Challenging anatomic resection for intrathoracic gossypiboma—a case report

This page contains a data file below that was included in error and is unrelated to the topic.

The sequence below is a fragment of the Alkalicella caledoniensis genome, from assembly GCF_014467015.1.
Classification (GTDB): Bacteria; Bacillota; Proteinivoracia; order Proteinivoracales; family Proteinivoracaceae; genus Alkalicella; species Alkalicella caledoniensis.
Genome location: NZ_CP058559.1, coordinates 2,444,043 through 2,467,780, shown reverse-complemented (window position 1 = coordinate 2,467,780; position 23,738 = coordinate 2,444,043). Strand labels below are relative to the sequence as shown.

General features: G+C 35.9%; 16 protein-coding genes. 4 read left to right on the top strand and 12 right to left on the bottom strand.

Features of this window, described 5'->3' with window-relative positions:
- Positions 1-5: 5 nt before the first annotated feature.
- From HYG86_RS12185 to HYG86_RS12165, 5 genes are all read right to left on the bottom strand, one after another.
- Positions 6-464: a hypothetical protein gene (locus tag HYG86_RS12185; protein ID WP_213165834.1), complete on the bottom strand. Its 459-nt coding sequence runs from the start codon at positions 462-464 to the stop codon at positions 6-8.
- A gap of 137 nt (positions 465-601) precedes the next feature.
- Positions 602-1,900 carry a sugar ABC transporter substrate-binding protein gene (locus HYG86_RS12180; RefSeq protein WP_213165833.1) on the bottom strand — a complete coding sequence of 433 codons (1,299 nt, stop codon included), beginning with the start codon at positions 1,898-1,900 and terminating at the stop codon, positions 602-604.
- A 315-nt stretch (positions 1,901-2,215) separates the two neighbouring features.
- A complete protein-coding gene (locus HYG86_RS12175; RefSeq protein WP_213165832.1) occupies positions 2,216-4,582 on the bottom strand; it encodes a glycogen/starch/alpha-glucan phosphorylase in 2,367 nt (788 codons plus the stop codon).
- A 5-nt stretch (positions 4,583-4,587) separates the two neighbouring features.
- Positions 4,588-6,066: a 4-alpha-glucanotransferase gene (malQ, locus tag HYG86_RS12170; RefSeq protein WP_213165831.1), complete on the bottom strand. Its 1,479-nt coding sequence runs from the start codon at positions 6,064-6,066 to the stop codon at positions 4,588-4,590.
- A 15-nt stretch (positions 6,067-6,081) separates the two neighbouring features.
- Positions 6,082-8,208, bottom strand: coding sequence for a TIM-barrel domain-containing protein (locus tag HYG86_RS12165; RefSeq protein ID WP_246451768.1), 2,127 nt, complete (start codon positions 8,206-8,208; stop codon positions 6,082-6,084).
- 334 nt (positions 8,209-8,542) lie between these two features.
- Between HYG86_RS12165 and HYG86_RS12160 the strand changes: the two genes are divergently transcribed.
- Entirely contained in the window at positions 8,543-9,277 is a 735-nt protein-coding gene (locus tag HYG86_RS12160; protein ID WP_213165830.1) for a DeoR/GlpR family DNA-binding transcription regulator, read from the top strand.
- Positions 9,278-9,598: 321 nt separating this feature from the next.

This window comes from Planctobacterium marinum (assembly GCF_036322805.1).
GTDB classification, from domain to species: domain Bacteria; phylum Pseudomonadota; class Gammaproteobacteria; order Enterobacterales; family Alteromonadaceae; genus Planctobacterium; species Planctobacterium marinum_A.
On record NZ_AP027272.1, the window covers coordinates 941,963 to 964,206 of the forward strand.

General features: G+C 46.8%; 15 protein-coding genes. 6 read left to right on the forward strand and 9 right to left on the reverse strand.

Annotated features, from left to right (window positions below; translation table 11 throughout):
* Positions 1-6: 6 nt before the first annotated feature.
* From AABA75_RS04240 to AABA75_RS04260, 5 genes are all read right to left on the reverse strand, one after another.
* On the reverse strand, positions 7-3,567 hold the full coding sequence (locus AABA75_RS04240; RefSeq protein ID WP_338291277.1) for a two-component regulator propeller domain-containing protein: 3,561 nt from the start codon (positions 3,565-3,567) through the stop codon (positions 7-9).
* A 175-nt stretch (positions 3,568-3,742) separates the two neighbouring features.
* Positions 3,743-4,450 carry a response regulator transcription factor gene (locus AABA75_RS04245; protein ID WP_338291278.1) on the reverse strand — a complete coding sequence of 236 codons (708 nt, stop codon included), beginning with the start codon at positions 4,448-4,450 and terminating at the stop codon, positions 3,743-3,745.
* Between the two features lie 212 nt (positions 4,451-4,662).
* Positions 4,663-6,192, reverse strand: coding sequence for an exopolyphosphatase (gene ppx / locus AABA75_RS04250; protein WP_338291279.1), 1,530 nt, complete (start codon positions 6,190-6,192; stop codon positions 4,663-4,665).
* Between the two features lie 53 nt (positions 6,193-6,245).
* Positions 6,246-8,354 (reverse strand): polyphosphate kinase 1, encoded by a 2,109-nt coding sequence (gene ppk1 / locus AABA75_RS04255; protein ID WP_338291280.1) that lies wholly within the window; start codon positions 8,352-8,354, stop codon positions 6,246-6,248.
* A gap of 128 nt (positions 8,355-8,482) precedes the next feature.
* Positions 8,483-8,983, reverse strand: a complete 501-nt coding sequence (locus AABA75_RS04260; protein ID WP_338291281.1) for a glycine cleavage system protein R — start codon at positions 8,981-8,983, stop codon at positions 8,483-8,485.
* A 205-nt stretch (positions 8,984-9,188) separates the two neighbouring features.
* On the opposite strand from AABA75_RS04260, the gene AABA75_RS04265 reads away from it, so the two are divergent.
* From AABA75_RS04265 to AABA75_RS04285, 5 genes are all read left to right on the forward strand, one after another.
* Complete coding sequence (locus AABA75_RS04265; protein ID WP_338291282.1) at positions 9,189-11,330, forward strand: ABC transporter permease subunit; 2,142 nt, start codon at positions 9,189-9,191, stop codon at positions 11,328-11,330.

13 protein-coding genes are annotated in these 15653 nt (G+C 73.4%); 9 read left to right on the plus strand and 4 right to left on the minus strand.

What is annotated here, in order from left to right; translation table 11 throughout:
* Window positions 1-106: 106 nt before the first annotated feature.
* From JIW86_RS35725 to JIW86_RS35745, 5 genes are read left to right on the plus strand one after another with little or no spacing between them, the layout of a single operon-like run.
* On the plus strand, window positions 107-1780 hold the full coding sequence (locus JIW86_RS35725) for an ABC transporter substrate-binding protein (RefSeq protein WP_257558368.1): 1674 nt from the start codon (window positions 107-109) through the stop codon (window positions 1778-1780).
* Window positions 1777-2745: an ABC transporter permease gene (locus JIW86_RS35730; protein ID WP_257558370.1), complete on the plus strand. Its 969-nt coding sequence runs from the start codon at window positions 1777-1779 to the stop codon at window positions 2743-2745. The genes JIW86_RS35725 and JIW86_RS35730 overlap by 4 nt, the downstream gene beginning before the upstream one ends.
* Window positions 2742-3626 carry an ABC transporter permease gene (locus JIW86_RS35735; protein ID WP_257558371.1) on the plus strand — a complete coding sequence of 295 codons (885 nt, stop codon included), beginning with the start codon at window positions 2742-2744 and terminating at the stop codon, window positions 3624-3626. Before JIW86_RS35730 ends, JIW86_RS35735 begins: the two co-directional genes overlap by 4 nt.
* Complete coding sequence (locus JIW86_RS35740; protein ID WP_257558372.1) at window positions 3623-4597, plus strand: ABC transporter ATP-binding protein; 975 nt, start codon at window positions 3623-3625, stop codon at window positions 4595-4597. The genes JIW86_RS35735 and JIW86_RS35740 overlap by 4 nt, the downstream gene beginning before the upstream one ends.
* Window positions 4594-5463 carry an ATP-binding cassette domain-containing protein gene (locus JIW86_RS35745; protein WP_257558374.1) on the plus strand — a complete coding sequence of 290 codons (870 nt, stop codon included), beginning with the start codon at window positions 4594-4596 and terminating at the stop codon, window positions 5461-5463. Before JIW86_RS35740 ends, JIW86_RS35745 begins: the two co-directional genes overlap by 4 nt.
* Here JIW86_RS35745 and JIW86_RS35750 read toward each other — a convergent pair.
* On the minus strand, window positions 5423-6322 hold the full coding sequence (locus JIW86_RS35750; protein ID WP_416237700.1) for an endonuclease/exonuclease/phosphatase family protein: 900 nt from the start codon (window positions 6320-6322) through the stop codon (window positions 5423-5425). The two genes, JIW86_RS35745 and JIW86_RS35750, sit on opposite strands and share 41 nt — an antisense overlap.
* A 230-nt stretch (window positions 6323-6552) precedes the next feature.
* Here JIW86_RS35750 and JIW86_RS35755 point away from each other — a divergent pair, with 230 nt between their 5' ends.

We report on a 58-year old male suffering from an unclear necrotizing pneumonia of the right lower lobe, which was already treated unsuccessfully with antibiotics. The patient presented with productive cough, fever and haemoptysis. As differential diagnosis we considered tuberculosis, aspergilloma and lung cancer. After a thoracic surgical procedure which was performed 15 years ago in Russia for an unknown indication he underwent a re-thoracotomy to clarify the aetiology of the cavernous lesion. Hence to the entirely adherent lung to the chest wall, the lower lobe being completely fused with the diaphragm and the central location of the lesion a challenging anatomic resection of the lower lobe had to be performed. Incision of the resected lobe showed a very thick fibrotic layer and underneath an old gauze swab, which was apparently forgotten during the former operation 15 years before. The postoperative course was uneventful. The patient was discharged 12 days after the surgery. This case illustrates how preoperative diagnosis of retained foreign bodies after former surgical procedures might be difficult to achieve, and the surgical procedure can be fairly complex, as our case shows, after 15 years of chronic infection.